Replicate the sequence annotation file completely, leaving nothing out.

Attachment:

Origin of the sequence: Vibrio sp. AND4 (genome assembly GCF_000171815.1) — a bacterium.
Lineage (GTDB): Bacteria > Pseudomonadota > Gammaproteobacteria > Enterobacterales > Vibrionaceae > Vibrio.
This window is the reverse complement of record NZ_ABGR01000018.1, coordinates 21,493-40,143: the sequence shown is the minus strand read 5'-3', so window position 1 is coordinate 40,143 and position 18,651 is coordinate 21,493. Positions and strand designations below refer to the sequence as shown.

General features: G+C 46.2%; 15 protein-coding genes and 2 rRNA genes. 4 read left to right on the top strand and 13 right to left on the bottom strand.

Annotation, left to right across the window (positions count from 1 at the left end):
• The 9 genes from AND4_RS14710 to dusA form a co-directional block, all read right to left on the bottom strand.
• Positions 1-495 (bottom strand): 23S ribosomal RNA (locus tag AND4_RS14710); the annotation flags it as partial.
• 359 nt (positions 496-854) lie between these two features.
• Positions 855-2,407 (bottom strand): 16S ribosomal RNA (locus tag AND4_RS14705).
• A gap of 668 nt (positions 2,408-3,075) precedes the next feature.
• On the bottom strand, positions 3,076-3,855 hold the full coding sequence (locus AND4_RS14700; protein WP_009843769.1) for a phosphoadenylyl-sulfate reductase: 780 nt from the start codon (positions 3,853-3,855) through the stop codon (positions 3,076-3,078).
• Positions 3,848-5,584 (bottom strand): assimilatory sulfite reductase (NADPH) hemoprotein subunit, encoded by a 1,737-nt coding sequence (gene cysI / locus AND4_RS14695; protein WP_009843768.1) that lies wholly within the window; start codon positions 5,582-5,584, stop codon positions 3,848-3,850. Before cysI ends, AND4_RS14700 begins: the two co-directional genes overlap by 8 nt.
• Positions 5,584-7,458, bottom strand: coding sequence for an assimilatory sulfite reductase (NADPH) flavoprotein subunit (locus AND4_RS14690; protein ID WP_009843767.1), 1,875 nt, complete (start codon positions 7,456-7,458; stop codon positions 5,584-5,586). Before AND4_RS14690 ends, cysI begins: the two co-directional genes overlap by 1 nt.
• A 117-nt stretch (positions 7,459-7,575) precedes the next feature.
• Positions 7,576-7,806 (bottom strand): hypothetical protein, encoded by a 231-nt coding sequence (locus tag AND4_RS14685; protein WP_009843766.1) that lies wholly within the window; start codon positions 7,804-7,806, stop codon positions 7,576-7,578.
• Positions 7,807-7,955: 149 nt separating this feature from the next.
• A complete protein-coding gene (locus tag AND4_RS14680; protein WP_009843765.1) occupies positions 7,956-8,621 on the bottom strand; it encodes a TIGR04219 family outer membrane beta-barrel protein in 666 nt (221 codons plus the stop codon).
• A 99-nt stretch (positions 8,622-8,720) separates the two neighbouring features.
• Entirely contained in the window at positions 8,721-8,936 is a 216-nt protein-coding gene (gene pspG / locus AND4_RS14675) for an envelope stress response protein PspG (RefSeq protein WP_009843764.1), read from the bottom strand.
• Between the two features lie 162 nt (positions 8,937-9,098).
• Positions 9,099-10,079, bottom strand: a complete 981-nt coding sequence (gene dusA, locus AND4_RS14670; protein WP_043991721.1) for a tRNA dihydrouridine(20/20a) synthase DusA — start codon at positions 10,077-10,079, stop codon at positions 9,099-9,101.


Origin of the sequence: Vibrio sp. AND4 (genome assembly GCF_000171815.1) — a bacterium.
Lineage (GTDB): Bacteria > Pseudomonadota > Gammaproteobacteria > Enterobacterales > Vibrionaceae > Vibrio.
This window is the reverse complement of record NZ_ABGR01000018.1, coordinates 21,493-40,143: the sequence shown is the minus strand read 5'-3', so window position 1 is coordinate 40,143 and position 18,651 is coordinate 21,493. Positions and strand designations below refer to the sequence as shown.

General features: G+C 46.2%; 15 protein-coding genes and 2 rRNA genes. 4 read left to right on the top strand and 13 right to left on the bottom strand.

Annotation, left to right across the window (positions count from 1 at the left end):
• The 9 genes from AND4_RS14710 to dusA form a co-directional block, all read right to left on the bottom strand.
• Positions 1-495 (bottom strand): 23S ribosomal RNA (locus tag AND4_RS14710); the annotation flags it as partial.
• 359 nt (positions 496-854) lie between these two features.
• Positions 855-2,407 (bottom strand): 16S ribosomal RNA (locus tag AND4_RS14705).
• A gap of 668 nt (positions 2,408-3,075) precedes the next feature.
• On the bottom strand, positions 3,076-3,855 hold the full coding sequence (locus AND4_RS14700; protein WP_009843769.1) for a phosphoadenylyl-sulfate reductase: 780 nt from the start codon (positions 3,853-3,855) through the stop codon (positions 3,076-3,078).
• Positions 3,848-5,584 (bottom strand): assimilatory sulfite reductase (NADPH) hemoprotein subunit, encoded by a 1,737-nt coding sequence (gene cysI / locus AND4_RS14695; protein WP_009843768.1) that lies wholly within the window; start codon positions 5,582-5,584, stop codon positions 3,848-3,850. Before cysI ends, AND4_RS14700 begins: the two co-directional genes overlap by 8 nt.
• Positions 5,584-7,458, bottom strand: coding sequence for an assimilatory sulfite reductase (NADPH) flavoprotein subunit (locus AND4_RS14690; protein ID WP_009843767.1), 1,875 nt, complete (start codon positions 7,456-7,458; stop codon positions 5,584-5,586). Before AND4_RS14690 ends, cysI begins: the two co-directional genes overlap by 1 nt.
• A 117-nt stretch (positions 7,459-7,575) precedes the next feature.
• Positions 7,576-7,806 (bottom strand): hypothetical protein, encoded by a 231-nt coding sequence (locus tag AND4_RS14685; protein WP_009843766.1) that lies wholly within the window; start codon positions 7,804-7,806, stop codon positions 7,576-7,578.
• Positions 7,807-7,955: 149 nt separating this feature from the next.
• A complete protein-coding gene (locus tag AND4_RS14680; protein WP_009843765.1) occupies positions 7,956-8,621 on the bottom strand; it encodes a TIGR04219 family outer membrane beta-barrel protein in 666 nt (221 codons plus the stop codon).
• A 99-nt stretch (positions 8,622-8,720) separates the two neighbouring features.
• Entirely contained in the window at positions 8,721-8,936 is a 216-nt protein-coding gene (gene pspG / locus AND4_RS14675) for an envelope stress response protein PspG (RefSeq protein WP_009843764.1), read from the bottom strand.
• Between the two features lie 162 nt (positions 8,937-9,098).
• Positions 9,099-10,079, bottom strand: a complete 981-nt coding sequence (gene dusA, locus AND4_RS14670; protein WP_043991721.1) for a tRNA dihydrouridine(20/20a) synthase DusA — start codon at positions 10,077-10,079, stop codon at positions 9,099-9,101.